From sharing site to anime giant, Crunchyroll is marching forward
TOKYO – Once a semi-legal sharing site, Crunchyroll is now a streaming giant credited with helping transform Japanese anime from a nerdy subculture into a lucrative global industry poised to conquer new markets .
This year, for the first time, the US-based company hosted its annual Anime Awards in Tokyo, where the art form’s heavyweights gathered to receive some of the industry’s highest accolades – and a sign of Crunchyroll’s influence.
Sony acquired the company for $1.17 billion in 2020, and Crunchyroll now offers anime in over 10 languages across 15 platforms.
Its evolution from a site featuring user-generated content that faced copyright claims to a platform with over 10 million paying subscribers has helped skyrocket the popularity of Japanese anime.
“We are very excited that it is becoming a global movement and being embraced around the world,” Crunchyroll President Rahul Purini told AFP at the awards ceremony.
This year’s presenters included Stranger Things actor Finn Wolfhard and filmmaker Robert Rodriguez, a testament to “how anime has not only grown, but has become such a big part of the mainstream cultural zeitgeist,” said the chief marketing officer Gita Rebapragada.
While classics like Spirited Away and One Piece have long had loyal followings, anime has grown exponentially in recent years, helped in part by a pandemic-driven demand for indoor entertainment.
According to the Association of Japanese Animations, the global market for Japanese anime grew by 13 percent in 2021 all-time high of 2.74 trillion yen ($20 billion).
– “Not one size fits all” –
In the United States, “there is a surprisingly wide understanding that (anime) is not children’s animation,” Rebbaprada said.
“Opening weekend number ones are no longer uncommon for an anime film.”
Crunchyroll can claim some credit: it’s now billed as the world’s largest online anime library, with a presence in over 200 countries and territories.
It offers anime, games, and manga on its platforms, distributes animated films to US theaters, publishes manga, and sells anime-related merchandise.
However, when it was founded in 2006, it was teetering on the brink of legality as most of its content was pirated, user-made cartoon uploads that often raised copyright issues.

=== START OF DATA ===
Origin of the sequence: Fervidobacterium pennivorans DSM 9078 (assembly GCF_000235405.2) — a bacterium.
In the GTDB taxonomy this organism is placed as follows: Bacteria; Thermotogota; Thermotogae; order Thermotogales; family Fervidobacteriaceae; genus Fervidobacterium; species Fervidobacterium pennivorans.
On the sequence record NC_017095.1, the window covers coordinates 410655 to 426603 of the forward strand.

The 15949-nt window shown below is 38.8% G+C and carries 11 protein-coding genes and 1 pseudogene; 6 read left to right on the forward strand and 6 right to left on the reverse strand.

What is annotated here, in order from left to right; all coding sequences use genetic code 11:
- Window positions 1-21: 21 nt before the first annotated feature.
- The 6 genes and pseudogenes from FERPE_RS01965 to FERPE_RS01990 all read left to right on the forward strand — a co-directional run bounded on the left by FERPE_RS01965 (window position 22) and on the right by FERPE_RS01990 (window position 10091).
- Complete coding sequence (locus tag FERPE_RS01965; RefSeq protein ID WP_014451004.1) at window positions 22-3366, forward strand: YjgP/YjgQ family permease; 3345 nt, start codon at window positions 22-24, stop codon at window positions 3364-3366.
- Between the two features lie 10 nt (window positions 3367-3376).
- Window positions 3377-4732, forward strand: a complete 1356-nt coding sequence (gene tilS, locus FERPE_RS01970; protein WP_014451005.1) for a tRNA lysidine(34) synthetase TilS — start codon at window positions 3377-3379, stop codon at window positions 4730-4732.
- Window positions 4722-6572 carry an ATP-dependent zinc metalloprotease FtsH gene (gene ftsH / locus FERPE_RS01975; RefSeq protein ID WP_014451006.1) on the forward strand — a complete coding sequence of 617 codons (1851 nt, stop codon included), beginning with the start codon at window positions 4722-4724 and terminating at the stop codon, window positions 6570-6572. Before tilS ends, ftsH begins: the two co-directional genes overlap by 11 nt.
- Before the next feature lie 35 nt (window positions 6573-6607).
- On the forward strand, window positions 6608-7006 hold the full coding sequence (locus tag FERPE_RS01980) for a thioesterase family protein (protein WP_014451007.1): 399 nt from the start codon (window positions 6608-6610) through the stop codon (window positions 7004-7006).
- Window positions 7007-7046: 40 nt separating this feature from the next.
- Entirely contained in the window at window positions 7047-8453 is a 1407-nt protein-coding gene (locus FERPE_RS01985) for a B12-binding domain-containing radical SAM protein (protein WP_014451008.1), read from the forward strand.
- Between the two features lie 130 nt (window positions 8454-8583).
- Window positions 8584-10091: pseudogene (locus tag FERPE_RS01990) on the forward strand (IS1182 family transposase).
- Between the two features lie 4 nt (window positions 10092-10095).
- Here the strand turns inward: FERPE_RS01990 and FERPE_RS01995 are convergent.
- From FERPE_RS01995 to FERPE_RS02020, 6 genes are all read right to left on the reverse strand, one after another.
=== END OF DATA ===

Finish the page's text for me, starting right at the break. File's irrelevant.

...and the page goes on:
It broke new ground by launching a fully-licensed subscription plan in 2009 and has won over fans who love to give back to the creators.
The Company believes that the breadth of titles on offer is in part the reason for the growing anime market, whose content is moving beyond the traditional “Shonen (Boys)” anime and focusing on coming-of-age stories about swashbuckling heroes .
“A lot of people are familiar with ‘Dragon Ball,’ it’s a big franchise, but there are unique opportunities for something like ‘Spy x Family,'” said chief operating officer Brady McCollum, referring to the recent comedy hit with one telepathic girls and their fake parents.
The ingredients for a good anime are “not one size fits all,” he said.
– ‘anime can come from anywhere’ –
For those who are unfamiliar with anime and can sometimes assume that the cartoon format is intended for children, violent or sexual content may come as a surprise.
Anime is a “medium that spans many different genres,” Rebbaprada said.
“There will be a lot of things – some of which will be less palatable to some viewers than others.”
The company anticipates “really strong growth in anime and for ourselves,” particularly in newer markets like India, Rebbapragada said.
The growth of anime has also drawn competition from Japan’s neighbors such as China and South Korea, with Your Name director Makoto Shinkai recently telling AFP that he believes Chinese animation will “overtake us sooner or later”.
Most of Crunchyroll’s anime titles are still Japanese, although the company is seeing major advances in Chinese anime and will be streaming the adaptation of South Korea’s best-selling webcomic, Solo Leveling.
“I think anime can come from anywhere,” Rebbaprada said.
Source: Crypto News Deutsch